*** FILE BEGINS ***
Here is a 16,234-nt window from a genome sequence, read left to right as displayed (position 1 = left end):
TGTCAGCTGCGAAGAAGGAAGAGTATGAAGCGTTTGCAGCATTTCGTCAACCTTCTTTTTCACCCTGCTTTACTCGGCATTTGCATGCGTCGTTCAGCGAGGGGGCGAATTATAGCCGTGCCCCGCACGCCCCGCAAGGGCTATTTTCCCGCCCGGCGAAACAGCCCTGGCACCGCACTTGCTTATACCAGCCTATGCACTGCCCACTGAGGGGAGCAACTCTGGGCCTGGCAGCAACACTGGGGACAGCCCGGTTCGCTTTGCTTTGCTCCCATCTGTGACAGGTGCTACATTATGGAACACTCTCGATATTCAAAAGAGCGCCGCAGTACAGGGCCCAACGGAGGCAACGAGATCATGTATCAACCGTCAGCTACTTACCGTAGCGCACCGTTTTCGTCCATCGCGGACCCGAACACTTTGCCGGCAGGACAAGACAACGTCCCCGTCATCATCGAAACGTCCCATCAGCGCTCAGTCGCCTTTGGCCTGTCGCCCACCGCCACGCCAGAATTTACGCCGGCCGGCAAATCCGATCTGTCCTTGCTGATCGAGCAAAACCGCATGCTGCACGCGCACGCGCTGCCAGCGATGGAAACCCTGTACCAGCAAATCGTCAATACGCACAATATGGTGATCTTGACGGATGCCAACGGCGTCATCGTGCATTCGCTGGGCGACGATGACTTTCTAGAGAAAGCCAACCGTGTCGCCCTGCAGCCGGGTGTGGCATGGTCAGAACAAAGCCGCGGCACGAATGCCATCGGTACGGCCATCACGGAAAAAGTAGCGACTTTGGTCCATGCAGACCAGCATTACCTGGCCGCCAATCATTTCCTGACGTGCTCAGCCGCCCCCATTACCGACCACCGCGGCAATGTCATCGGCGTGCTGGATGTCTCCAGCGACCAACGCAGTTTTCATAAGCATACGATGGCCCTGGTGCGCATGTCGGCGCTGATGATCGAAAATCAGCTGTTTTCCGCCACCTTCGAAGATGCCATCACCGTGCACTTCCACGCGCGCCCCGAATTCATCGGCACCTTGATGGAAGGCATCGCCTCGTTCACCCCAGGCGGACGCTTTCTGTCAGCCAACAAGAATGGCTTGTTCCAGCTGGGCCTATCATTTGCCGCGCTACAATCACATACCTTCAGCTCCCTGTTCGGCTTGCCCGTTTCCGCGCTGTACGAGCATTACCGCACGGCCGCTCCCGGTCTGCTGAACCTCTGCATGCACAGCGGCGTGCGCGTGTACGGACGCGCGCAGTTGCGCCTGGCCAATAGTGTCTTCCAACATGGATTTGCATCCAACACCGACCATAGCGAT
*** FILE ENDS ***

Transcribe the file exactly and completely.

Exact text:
Here is a 16,234-nt window from a genome sequence, read left to right as displayed (position 1 = left end):
TGTCAGCTGCGAAGAAGGAAGAGTATGAAGCGTTTGCAGCATTTCGTCAACCTTCTTTTTCACCCTGCTTTACTCGGCATTTGCATGCGTCGTTCAGCGAGGGGGCGAATTATAGCCGTGCCCCGCACGCCCCGCAAGGGCTATTTTCCCGCCCGGCGAAACAGCCCTGGCACCGCACTTGCTTATACCAGCCTATGCACTGCCCACTGAGGGGAGCAACTCTGGGCCTGGCAGCAACACTGGGGACAGCCCGGTTCGCTTTGCTTTGCTCCCATCTGTGACAGGTGCTACATTATGGAACACTCTCGATATTCAAAAGAGCGCCGCAGTACAGGGCCCAACGGAGGCAACGAGATCATGTATCAACCGTCAGCTACTTACCGTAGCGCACCGTTTTCGTCCATCGCGGACCCGAACACTTTGCCGGCAGGACAAGACAACGTCCCCGTCATCATCGAAACGTCCCATCAGCGCTCAGTCGCCTTTGGCCTGTCGCCCACCGCCACGCCAGAATTTACGCCGGCCGGCAAATCCGATCTGTCCTTGCTGATCGAGCAAAACCGCATGCTGCACGCGCACGCGCTGCCAGCGATGGAAACCCTGTACCAGCAAATCGTCAATACGCACAATATGGTGATCTTGACGGATGCCAACGGCGTCATCGTGCATTCGCTGGGCGACGATGACTTTCTAGAGAAAGCCAACCGTGTCGCCCTGCAGCCGGGTGTGGCATGGTCAGAACAAAGCCGCGGCACGAATGCCATCGGTACGGCCATCACGGAAAAAGTAGCGACTTTGGTCCATGCAGACCAGCATTACCTGGCCGCCAATCATTTCCTGACGTGCTCAGCCGCCCCCATTACCGACCACCGCGGCAATGTCATCGGCGTGCTGGATGTCTCCAGCGACCAACGCAGTTTTCATAAGCATACGATGGCCCTGGTGCGCATGTCGGCGCTGATGATCGAAAATCAGCTGTTTTCCGCCACCTTCGAAGATGCCATCACCGTGCACTTCCACGCGCGCCCCGAATTCATCGGCACCTTGATGGAAGGCATCGCCTCGTTCACCCCAGGCGGACGCTTTCTGTCAGCCAACAAGAATGGCTTGTTCCAGCTGGGCCTATCATTTGCCGCGCTACAATCACATACCTTCAGCTCCCTGTTCGGCTTGCCCGTTTCCGCGCTGTACGAGCATTACCGCACGGCCGCTCCCGGTCTGCTGAACCTCTGCATGCACAGCGGCGTGCGCGTGTACGGACGCGCGCAGTTGCGCCTGGCCAATAGTGTCTTCCAACATGGATTTGCATCCAACACCGACCATAGCGAT